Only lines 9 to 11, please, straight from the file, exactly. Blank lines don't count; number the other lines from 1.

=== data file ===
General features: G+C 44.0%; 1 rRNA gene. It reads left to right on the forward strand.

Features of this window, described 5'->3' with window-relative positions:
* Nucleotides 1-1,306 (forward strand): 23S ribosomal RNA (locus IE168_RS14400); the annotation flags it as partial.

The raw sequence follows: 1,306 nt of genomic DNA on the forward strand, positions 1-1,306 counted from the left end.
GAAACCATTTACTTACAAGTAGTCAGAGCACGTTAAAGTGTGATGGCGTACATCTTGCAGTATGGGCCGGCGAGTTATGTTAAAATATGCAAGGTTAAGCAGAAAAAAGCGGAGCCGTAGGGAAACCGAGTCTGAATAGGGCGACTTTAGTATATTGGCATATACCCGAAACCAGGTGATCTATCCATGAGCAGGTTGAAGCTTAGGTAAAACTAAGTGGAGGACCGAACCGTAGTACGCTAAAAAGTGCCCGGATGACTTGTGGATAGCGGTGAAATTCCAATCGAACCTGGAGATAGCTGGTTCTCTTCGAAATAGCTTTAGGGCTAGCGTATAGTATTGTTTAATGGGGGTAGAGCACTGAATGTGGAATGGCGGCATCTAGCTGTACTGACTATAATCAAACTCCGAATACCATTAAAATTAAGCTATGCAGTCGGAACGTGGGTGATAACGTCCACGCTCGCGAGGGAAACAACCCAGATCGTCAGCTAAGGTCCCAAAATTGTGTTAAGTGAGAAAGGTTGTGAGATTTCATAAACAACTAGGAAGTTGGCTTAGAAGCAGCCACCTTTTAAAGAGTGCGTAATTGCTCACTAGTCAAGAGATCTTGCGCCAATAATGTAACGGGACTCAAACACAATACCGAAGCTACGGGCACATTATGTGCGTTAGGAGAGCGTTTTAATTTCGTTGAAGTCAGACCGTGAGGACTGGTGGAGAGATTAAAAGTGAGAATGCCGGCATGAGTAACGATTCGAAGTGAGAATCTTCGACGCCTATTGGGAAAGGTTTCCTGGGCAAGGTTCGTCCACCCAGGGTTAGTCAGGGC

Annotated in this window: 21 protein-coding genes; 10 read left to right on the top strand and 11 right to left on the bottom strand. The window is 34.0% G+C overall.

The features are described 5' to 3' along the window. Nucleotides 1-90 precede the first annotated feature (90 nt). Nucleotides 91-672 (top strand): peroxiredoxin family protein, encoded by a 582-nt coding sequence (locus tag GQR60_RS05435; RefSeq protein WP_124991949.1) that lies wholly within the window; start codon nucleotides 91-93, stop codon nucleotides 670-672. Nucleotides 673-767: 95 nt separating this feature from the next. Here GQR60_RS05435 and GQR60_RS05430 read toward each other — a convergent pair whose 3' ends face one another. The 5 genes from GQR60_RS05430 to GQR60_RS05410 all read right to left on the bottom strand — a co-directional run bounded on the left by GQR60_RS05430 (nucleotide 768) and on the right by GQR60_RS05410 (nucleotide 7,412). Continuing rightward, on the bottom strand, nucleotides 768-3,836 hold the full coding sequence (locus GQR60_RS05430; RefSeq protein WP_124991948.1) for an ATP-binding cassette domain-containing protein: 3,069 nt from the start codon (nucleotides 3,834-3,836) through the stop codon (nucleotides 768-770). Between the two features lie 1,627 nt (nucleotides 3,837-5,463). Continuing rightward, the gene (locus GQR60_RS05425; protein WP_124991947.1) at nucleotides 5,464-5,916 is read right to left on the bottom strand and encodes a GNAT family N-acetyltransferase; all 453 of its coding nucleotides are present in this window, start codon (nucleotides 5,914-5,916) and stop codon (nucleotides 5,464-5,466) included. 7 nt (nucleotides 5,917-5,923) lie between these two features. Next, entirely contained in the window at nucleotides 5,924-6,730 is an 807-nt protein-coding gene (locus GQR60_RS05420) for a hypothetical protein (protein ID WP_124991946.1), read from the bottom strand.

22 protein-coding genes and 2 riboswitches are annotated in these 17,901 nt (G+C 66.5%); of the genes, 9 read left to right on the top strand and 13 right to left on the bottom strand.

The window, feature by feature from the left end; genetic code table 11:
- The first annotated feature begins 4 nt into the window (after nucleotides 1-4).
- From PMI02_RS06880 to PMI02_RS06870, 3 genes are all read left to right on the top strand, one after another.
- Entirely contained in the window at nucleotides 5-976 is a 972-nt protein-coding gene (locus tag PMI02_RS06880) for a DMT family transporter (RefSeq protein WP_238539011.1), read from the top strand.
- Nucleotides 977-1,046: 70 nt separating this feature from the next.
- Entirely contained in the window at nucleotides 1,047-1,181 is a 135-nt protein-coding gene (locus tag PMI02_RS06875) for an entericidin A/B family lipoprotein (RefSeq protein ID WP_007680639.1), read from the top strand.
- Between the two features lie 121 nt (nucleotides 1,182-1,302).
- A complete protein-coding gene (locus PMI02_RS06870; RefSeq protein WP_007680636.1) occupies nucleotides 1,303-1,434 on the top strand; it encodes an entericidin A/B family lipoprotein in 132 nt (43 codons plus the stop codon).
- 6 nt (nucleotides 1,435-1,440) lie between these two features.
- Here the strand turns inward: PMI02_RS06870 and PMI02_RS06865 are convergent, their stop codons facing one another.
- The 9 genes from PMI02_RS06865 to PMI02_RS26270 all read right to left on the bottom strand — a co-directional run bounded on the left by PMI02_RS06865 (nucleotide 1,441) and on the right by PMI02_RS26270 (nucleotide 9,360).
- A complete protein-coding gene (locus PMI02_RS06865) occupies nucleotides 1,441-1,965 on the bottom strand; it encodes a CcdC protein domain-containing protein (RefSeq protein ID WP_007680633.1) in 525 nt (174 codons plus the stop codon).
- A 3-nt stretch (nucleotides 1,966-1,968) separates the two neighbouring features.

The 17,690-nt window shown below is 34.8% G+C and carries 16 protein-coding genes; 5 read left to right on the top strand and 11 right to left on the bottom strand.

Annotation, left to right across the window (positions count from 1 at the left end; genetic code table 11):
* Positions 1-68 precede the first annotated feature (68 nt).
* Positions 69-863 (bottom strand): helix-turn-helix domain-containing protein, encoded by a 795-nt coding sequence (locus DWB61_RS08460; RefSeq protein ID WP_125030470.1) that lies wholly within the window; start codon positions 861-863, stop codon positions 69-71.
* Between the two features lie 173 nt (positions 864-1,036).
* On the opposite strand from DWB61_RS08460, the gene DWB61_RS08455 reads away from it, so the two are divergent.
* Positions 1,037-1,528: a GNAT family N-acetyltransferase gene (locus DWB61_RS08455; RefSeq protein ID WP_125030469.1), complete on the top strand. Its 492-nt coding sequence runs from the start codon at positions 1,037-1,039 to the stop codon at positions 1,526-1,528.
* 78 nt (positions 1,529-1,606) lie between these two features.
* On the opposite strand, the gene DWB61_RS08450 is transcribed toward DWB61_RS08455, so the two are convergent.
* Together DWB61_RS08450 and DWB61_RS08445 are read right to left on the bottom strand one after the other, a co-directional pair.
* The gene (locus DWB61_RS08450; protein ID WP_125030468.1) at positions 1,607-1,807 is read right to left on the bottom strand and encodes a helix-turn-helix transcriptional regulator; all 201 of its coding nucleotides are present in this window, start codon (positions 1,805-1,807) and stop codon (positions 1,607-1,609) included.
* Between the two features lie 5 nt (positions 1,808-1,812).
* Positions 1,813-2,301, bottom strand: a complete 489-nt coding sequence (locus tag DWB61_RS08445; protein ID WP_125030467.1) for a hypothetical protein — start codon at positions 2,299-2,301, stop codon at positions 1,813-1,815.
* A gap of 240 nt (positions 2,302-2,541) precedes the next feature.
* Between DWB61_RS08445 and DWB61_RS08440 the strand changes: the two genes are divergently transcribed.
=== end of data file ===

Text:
The window, feature by feature from the left end; genetic code table 11:
- The first annotated feature begins 4 nt into the window (after nucleotides 1-4).
- From PMI02_RS06880 to PMI02_RS06870, 3 genes are all read left to right on the top strand, one after another.